New KGH energy plant raised in House of Commons after project cost rises

The hospital currently uses ‘dilapidated’ steam generators
Kettering MP Philip HolloboneKettering MP Philip Hollobone
Kettering MP Philip Hollobone

The need to start work on a new KGH energy plant on time was raised in Parliament yesterday (Tuesday) after the project cost rose.

Currently heating and hot water at the Rothwell Road hospital are provided from a 10-year-old ‘temporary’ boiler plant and steam network system, housed on the back of lorries in a car park.

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The system often breaks down and has maintenance issues and KGH has funding for a new £34m net zero energy plant as part of a major hospital rebuild.

KGH's 'temporary' steam boiler plantKGH's 'temporary' steam boiler plant
KGH's 'temporary' steam boiler plant

The full business case for the power plant has not yet been approved and, speaking in the House of Commons, Kettering MP Philip Hollobone (Con) asked Health Secretary Steve Barclay to make sure it was sorted as soon as possible so work can begin in the spring of 2024.

He said: “The Secretary of State has seen for himself the dilapidated steam generators at Kettering General Hospital.

"The new £34m net zero energy plant designed to replace them faces challenges from rising costs and new design requirements.

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"Will he ensure that the final business case approval process for this new power plant is completed as soon as possible, so that spades can hit the ground on time in spring 2024?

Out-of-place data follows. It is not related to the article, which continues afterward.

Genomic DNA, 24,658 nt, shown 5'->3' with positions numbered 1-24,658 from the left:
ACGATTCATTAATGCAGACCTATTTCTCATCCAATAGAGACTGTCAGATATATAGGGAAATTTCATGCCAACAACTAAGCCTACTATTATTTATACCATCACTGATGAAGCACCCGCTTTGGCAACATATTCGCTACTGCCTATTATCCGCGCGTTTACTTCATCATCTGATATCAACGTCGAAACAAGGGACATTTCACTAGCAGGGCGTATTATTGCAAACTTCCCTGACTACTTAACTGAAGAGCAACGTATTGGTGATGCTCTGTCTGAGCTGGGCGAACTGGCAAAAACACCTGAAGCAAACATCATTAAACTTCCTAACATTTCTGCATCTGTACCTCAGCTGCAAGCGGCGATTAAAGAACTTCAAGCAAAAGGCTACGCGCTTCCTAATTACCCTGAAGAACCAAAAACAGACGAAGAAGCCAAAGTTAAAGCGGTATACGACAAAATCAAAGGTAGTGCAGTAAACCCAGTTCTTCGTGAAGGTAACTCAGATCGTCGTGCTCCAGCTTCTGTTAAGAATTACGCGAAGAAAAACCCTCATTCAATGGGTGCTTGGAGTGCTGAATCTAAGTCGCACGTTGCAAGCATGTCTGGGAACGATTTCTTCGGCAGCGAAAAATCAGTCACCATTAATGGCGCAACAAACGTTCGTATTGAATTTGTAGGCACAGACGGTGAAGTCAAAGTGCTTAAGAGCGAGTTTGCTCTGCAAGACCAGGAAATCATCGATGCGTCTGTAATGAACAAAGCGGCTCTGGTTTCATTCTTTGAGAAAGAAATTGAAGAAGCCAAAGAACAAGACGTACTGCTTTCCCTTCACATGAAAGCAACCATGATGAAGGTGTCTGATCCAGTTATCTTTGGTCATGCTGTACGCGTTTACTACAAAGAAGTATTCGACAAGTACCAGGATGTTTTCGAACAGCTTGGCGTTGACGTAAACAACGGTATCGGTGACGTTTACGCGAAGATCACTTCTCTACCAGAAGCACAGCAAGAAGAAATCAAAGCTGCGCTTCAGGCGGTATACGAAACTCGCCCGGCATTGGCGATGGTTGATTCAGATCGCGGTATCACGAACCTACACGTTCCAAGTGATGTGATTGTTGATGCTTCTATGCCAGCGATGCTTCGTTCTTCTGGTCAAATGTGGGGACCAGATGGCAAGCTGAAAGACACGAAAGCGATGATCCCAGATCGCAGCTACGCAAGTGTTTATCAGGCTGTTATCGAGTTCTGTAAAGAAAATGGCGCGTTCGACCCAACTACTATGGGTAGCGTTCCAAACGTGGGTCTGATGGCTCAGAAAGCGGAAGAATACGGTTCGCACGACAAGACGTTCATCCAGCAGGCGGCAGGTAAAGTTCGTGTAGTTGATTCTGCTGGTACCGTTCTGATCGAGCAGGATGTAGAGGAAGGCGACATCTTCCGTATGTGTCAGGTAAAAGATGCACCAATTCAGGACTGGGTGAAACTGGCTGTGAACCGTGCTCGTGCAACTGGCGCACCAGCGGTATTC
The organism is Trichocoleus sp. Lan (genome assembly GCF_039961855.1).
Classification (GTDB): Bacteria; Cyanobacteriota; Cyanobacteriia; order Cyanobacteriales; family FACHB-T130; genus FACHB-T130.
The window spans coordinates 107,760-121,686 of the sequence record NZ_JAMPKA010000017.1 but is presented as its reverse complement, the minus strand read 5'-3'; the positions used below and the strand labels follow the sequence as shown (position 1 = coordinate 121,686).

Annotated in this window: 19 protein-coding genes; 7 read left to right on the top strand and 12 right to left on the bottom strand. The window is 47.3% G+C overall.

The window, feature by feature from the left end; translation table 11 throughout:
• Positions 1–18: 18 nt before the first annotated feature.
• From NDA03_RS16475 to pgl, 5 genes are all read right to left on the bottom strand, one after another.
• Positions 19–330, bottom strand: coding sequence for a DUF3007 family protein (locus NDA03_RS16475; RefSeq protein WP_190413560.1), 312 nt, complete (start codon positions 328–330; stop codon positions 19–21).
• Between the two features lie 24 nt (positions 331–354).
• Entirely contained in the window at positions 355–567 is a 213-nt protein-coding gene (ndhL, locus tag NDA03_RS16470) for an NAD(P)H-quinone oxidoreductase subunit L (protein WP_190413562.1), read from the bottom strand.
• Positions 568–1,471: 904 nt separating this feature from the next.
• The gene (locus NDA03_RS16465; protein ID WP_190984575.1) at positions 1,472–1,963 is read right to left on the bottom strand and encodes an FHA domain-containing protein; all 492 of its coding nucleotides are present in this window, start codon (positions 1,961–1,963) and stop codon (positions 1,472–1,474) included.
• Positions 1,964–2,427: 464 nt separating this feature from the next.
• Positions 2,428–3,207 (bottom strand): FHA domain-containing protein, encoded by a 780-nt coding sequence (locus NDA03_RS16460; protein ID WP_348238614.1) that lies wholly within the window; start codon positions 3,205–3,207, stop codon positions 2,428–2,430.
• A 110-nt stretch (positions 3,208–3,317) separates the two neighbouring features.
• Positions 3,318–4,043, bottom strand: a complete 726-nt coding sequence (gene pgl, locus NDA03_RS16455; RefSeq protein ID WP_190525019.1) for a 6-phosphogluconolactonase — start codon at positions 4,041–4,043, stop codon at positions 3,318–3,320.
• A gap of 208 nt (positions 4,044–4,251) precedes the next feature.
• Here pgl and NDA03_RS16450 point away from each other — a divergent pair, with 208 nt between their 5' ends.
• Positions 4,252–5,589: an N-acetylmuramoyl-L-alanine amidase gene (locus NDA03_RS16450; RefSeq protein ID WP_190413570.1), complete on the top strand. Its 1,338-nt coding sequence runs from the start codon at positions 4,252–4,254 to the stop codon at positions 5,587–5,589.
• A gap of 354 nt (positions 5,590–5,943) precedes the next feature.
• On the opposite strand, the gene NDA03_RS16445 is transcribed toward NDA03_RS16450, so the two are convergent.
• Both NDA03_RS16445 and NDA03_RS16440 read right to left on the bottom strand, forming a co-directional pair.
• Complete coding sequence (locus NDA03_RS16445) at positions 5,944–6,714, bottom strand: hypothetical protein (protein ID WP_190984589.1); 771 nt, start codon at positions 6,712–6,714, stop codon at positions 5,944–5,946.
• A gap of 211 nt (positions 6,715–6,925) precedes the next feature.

Mr Barclay replied: “I have visited the hospital; I have seen it for myself. As he will be aware, the full business case was received by the department this morning.

"While the cost has increased, it is still within the wider funding envelope for the scheme on that site and I will do everything I can to expedite the process as he asks.”

Mr Barclay did not say what the new cost is for the energy plant, which will also free up space for the hospital’s rebuild.

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KGH’s director of strategy Polly Grimmett previously said: “We can’t start building new buildings without a new energy infrastructure.

"Most people can’t believe that a modern-day hospital is reliant on this boiler. It’s embarrassing when people come on-site.”

In 2020 KGH revealed its rebuild plan but pleaded for more cash to get to at least phase three out of five planned phases. Parts of the hospital will be demolished and rebuilt with a new urgent care hub to replace and enhance the existing A&E.

The government has promised a ‘£400m+ fully-funded, redeveloped, improved and expanded’ hospital due to be completed on the existing site by 2030.